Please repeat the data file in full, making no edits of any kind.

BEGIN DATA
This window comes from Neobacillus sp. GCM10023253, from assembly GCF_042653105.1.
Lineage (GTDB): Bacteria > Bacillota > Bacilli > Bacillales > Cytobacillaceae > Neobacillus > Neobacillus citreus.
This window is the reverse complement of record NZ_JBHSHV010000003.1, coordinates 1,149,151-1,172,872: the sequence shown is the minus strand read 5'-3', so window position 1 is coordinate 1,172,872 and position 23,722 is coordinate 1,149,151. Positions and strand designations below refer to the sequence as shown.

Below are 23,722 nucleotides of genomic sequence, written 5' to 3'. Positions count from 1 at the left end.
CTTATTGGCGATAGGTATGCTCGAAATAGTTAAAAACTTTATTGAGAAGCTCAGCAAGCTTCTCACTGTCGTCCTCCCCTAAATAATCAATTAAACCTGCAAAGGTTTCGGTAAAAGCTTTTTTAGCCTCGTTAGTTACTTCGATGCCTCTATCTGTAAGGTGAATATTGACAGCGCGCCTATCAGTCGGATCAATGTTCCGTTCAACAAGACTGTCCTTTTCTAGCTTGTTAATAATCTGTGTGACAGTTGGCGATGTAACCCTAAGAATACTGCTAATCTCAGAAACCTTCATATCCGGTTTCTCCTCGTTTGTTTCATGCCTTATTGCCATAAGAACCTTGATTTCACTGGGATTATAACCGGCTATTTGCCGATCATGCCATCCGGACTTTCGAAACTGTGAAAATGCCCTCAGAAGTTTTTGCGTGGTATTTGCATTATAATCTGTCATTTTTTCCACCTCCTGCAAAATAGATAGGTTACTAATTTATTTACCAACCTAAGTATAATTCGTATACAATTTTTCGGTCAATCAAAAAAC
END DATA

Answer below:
This window comes from Neobacillus sp. GCM10023253, from assembly GCF_042653105.1.
Lineage (GTDB): Bacteria > Bacillota > Bacilli > Bacillales > Cytobacillaceae > Neobacillus > Neobacillus citreus.
This window is the reverse complement of record NZ_JBHSHV010000003.1, coordinates 1,149,151-1,172,872: the sequence shown is the minus strand read 5'-3', so window position 1 is coordinate 1,172,872 and position 23,722 is coordinate 1,149,151. Positions and strand designations below refer to the sequence as shown.

Below are 23,722 nucleotides of genomic sequence, written 5' to 3'. Positions count from 1 at the left end.
CTTATTGGCGATAGGTATGCTCGAAATAGTTAAAAACTTTATTGAGAAGCTCAGCAAGCTTCTCACTGTCGTCCTCCCCTAAATAATCAATTAAACCTGCAAAGGTTTCGGTAAAAGCTTTTTTAGCCTCGTTAGTTACTTCGATGCCTCTATCTGTAAGGTGAATATTGACAGCGCGCCTATCAGTCGGATCAATGTTCCGTTCAACAAGACTGTCCTTTTCTAGCTTGTTAATAATCTGTGTGACAGTTGGCGATGTAACCCTAAGAATACTGCTAATCTCAGAAACCTTCATATCCGGTTTCTCCTCGTTTGTTTCATGCCTTATTGCCATAAGAACCTTGATTTCACTGGGATTATAACCGGCTATTTGCCGATCATGCCATCCGGACTTTCGAAACTGTGAAAATGCCCTCAGAAGTTTTTGCGTGGTATTTGCATTATAATCTGTCATTTTTTCCACCTCCTGCAAAATAGATAGGTTACTAATTTATTTACCAACCTAAGTATAATTCGTATACAATTTTTCGGTCAATCAAAAAAC